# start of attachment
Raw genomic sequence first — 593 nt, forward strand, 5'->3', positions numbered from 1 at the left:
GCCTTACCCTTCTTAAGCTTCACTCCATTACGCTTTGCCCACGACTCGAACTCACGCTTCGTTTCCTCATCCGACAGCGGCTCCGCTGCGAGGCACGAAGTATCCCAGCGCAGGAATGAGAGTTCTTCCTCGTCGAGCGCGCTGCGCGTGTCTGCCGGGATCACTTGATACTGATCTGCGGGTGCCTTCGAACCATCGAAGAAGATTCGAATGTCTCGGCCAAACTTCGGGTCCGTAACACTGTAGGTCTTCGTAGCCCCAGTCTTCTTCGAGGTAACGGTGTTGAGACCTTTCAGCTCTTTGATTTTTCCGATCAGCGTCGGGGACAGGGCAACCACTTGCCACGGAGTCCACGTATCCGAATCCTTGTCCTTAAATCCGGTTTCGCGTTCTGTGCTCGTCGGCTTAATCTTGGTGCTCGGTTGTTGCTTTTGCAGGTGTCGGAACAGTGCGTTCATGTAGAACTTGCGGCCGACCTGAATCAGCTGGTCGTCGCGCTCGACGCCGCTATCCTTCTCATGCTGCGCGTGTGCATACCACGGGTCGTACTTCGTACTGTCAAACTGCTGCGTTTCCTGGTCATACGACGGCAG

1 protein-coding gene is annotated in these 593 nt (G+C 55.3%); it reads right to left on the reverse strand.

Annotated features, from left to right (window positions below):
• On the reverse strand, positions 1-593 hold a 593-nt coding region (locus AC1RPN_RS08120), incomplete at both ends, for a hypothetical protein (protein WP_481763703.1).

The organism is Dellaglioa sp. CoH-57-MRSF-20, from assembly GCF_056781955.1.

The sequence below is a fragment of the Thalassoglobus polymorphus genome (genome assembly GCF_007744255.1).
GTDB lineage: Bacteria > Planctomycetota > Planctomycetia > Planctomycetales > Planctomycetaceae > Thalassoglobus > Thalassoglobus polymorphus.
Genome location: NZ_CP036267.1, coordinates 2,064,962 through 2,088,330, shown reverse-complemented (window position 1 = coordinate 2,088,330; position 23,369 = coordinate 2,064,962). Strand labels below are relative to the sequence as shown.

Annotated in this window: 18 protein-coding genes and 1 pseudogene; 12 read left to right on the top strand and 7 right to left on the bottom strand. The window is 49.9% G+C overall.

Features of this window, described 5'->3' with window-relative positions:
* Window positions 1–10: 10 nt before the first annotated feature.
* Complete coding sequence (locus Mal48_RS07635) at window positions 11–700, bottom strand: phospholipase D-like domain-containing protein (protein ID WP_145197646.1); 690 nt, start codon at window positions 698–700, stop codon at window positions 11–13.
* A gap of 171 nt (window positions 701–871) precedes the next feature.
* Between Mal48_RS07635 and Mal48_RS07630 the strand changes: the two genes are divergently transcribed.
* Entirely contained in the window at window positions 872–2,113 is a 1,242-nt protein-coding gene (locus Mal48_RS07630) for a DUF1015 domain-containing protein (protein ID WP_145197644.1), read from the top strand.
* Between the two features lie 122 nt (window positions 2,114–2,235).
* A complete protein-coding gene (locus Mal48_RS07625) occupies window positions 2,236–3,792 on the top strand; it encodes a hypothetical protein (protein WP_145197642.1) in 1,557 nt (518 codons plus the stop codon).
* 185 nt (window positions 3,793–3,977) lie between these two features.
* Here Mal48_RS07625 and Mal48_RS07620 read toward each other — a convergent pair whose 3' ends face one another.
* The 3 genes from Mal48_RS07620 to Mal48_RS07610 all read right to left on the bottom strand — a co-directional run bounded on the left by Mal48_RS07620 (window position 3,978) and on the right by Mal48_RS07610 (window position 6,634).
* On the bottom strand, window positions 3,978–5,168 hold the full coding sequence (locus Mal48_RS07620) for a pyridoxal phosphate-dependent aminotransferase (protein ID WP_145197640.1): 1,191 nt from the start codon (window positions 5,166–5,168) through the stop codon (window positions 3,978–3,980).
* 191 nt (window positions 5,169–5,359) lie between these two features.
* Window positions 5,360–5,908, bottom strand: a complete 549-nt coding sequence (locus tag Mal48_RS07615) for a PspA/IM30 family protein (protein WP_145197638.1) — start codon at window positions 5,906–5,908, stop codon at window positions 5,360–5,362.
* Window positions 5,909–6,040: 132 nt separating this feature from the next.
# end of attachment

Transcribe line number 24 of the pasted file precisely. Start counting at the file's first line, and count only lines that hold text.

* Window positions 5,360–5,908, bottom strand: a complete 549-nt coding sequence (locus tag Mal48_RS07615) for a PspA/IM30 family protein (protein WP_145197638.1) — start codon at window positions 5,906–5,908, stop codon at window positions 5,360–5,362.